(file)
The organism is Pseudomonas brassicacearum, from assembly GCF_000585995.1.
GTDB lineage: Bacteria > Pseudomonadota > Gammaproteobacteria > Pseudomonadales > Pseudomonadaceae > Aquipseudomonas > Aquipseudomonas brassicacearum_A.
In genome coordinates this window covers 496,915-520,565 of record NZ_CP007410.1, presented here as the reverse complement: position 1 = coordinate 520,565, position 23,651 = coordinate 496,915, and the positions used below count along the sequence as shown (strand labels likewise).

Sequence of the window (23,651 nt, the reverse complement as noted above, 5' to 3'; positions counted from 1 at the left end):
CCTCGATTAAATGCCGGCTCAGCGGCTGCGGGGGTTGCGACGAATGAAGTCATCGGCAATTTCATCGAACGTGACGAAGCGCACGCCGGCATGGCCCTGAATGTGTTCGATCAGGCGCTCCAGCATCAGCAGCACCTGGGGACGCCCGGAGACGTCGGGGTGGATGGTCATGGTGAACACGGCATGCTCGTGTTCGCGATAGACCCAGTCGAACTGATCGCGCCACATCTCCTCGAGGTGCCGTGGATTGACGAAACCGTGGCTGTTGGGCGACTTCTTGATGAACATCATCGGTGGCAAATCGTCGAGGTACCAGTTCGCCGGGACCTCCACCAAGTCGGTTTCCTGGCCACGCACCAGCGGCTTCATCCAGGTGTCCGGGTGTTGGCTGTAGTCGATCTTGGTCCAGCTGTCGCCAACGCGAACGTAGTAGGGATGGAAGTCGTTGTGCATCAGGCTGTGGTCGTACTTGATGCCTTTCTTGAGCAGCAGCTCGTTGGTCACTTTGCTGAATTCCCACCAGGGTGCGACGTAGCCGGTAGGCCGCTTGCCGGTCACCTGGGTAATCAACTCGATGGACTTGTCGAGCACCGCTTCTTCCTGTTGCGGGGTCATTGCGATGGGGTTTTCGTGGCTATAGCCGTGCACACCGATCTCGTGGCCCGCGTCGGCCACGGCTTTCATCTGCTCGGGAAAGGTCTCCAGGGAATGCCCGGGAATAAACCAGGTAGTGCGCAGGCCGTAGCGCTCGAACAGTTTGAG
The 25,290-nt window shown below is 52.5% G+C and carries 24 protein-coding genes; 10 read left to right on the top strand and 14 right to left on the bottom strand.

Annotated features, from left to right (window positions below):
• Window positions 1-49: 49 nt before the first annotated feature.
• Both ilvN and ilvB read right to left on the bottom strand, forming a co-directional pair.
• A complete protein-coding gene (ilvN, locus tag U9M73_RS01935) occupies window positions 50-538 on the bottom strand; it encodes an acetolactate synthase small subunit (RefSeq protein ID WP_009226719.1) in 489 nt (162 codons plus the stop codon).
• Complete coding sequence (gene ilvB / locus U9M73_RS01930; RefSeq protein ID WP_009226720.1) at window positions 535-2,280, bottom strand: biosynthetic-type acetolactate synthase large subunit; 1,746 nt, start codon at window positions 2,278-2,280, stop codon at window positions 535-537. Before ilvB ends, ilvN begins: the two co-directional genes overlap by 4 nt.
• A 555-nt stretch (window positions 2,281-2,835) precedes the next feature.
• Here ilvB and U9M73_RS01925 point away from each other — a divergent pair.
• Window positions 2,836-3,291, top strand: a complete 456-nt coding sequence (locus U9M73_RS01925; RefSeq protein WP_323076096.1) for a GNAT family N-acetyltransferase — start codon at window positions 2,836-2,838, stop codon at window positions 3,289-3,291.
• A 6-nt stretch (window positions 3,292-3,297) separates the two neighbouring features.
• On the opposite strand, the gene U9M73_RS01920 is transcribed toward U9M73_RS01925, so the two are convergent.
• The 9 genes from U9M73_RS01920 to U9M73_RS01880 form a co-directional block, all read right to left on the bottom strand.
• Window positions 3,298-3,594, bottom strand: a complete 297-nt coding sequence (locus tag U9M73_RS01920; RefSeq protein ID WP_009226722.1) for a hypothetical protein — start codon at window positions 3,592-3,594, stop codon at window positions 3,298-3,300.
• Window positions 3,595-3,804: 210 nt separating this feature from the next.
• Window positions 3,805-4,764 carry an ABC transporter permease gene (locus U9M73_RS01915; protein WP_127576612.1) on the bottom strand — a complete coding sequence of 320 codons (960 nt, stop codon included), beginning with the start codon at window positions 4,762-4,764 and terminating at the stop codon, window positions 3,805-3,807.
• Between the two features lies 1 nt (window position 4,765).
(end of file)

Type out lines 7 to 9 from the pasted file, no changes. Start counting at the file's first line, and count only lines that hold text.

Annotated features, from left to right (window positions below):
• Window positions 1-49: 49 nt before the first annotated feature.
• Both ilvN and ilvB read right to left on the bottom strand, forming a co-directional pair.